Psychology & Psychotherapy the Emotions of Chords Research Article

Willimek and Willimek, J Psychol Psychother 2014, 4:2
Psychology & Psychotherapy
Why do Minor Chords Sound Sad? The Theory of Musical Equilibration and
the Emotions of Chords
Daniela Willimek1* and Bernd Willimek2
Karlsruhe University of Music, Germany
German Society for Music Psychology, Germany
One of the most exciting areas in the field of musicology is attaining solid new insights into the correlation
between music and emotions. The Theory of Musical Equilibration now presents a new perspective on this topic. The
Theory states that music itself cannot convey emotions, which is to say it is no more effective than other approach to
expressing feelings. Instead, music communicates processes of the will which the listener identifies with, and relating
to these processes gives music its emotional content.
“Music and Emotions -Research on the Theory of Musical Equilibration” is the name of the English version of
the German book entitled Musik und Emotionen-Studien zur Strebetendenz Theorie. Authors Daniela and Bernd
Willimek present their theory and demonstrate its validity using examples from musical literature and test results. The
book was translated from the German by Laura Russell.
The first part of the book explains the theory before exploring how it can be interpreted in terms of individual
chords and harmonic progressions. A major chord, for example, is something we generally identify with the message,
“I want to!” whereas a minor chord conveys the desire, “No more!” The volume at which a minor chord is played
determines whether it is perceived as sorrow or anger. Furthermore, the authors discuss issues such as why a
diminished chord is well-suited as the score for film scenes involving fear, or how an augmented chord can convey
amazement and astonishment.
In the second part of the book, there is a discussion of test results which show a strong correlation in the way
people perceive chords from an emotional standpoint. The Basic Test and the Rocky Test link harmonic sequences
to scenes from a fairy tale and to emotional concepts, respectively. The outcome of these tests revealed the musical
preferences of over 2000 children and adolescents (including members of the famous Viennese Boys’ Choir) across
four continents. Similar tests for use in music therapy are currently being prepared.
Keywords: Music; Emotions; Chords
Despite the fact that there is already a rich history of publications
exploring the topic of music and emotions, it is new for there to be
insights into this field which are solidly rooted in music theory.
This book describes two complementary studies: one examines
the correlation between chords and words with emotional meanings,
and the second explores the link between musical selections and
emotionally charged scenes from fairy tales. A total of over 2000
volunteers (including members of the world-famous Viennese Boys’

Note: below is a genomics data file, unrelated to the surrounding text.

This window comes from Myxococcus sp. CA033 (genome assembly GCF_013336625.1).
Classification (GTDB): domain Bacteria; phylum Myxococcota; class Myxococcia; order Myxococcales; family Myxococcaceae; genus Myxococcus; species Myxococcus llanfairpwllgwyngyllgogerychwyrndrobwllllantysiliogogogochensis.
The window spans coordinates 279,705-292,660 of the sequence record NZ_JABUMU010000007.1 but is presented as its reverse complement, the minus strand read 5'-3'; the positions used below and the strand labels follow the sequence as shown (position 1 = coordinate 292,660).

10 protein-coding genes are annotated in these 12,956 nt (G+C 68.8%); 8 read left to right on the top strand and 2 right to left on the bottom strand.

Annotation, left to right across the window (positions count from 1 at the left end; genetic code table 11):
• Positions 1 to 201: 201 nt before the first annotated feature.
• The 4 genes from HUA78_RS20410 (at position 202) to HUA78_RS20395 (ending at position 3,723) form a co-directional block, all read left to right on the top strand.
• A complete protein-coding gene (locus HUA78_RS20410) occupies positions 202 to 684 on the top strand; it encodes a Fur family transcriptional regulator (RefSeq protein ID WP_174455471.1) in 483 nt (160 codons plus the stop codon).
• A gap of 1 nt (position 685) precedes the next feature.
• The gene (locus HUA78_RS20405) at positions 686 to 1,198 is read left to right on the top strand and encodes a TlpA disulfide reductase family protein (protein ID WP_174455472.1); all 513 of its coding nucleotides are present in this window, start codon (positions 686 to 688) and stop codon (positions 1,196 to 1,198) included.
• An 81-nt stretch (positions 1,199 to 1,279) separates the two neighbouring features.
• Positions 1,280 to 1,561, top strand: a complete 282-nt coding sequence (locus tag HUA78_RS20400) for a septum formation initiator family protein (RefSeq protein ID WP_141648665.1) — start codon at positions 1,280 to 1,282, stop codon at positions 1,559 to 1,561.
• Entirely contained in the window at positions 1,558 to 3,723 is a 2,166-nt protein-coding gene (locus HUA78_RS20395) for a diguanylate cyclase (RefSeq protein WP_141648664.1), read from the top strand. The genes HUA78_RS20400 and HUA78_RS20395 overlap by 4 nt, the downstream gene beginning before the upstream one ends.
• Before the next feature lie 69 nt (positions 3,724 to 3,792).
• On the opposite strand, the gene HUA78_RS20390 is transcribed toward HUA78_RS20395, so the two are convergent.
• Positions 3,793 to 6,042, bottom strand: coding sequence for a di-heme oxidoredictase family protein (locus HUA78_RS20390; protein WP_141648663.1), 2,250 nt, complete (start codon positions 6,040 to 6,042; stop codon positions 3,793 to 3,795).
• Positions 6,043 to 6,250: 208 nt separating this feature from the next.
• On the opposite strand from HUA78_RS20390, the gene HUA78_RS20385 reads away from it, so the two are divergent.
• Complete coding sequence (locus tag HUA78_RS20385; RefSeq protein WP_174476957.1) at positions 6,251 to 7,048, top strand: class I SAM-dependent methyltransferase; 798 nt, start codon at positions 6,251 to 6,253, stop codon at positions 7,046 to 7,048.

Choir) on four continents took part in these studies.
The volunteers expressed their preferences by selecting specific
musical pieces which they felt best matched a particular emotional
content. A significantly high correlation was seen among their
preferences: 86% chose the same examples, more or less independently
of their age, sex or any previous musical training. The test results
were also compared with similar examples found in the repertoire of
Romantic-era lieder and pop music; this confirmed the correlation
between the emotional content of the respective lyrics and the harmonic
device the composer chose.
All of the research discussed in this book is explained in detail and
illustrated by means of the sheet music included in the text.
The inspiration and the guideline in creating and selecting the
musical pieces was Willimek’s Strebetendenz-Theorie, the Theory
of Musical Equilibration. This theory states that music itself does
not convey emotions: instead, it expresses processes of will that
the listener can identify with. It is not until the identification takes
J Psychol Psychother
ISSN: 2161-0487 JPPT, an open access journal
place that these processes of will take on an emotional character.
This idea is demonstrated using a variety of different chords and
harmonic structures. To provide one example, a minor chord does not
communicate any sorrow in and of itself: instead, it inspires the listener
to identify with the message, “No more.” The dynamics at which the
chord is played communicate the message as something which is
perceived as sad (when played piano) or angry (when played forte).
This book makes direct references to musical material as it sets
forth its arguments. The Theory is especially compelling because of the
way it offers a precise analytical description of the emotional effects of
musical harmonies and other compositional parameters [1].
1. Daniela Willimek, Bernd Willimek (2011) Music and Emotions-Research on the
Theory of Musical Equilibration.
*Corresponding author: Daniela Willimek, Karlsruhe University of Music,
Reuchlinstrasse 32, 75015 Bretten, Germany, Tel: ++49-7252-975542;E - m a i l :
[email protected]
Received February 27, 2014; Accepted March 18, 2014; Published April 03,
Citation: Willimek D, Willimek B (2014) Why do Minor Chords Sound Sad? The
Theory of Musical Equilibration and the Emotions of Chords. J Psychol Psychother
4: 139. doi: 10.4172/2161-0487.1000139
Copyright: © 2014 RWillimek D, et al. This is an open-access article distributed
under the terms of the Creative Commons Attribution License, which permits
unrestricted use, distribution, and reproduction in any medium, provided the
original author and source are credited.
Volume 4 • Issue 2 • 1000139
Citation: Willimek D, Willimek B (2014) Why do Minor Chords Sound Sad? The Theory of Musical Equilibration and the Emotions of Chords. J Psychol
Psychother 4: 139. doi: 10.4172/2161-0487.1000139
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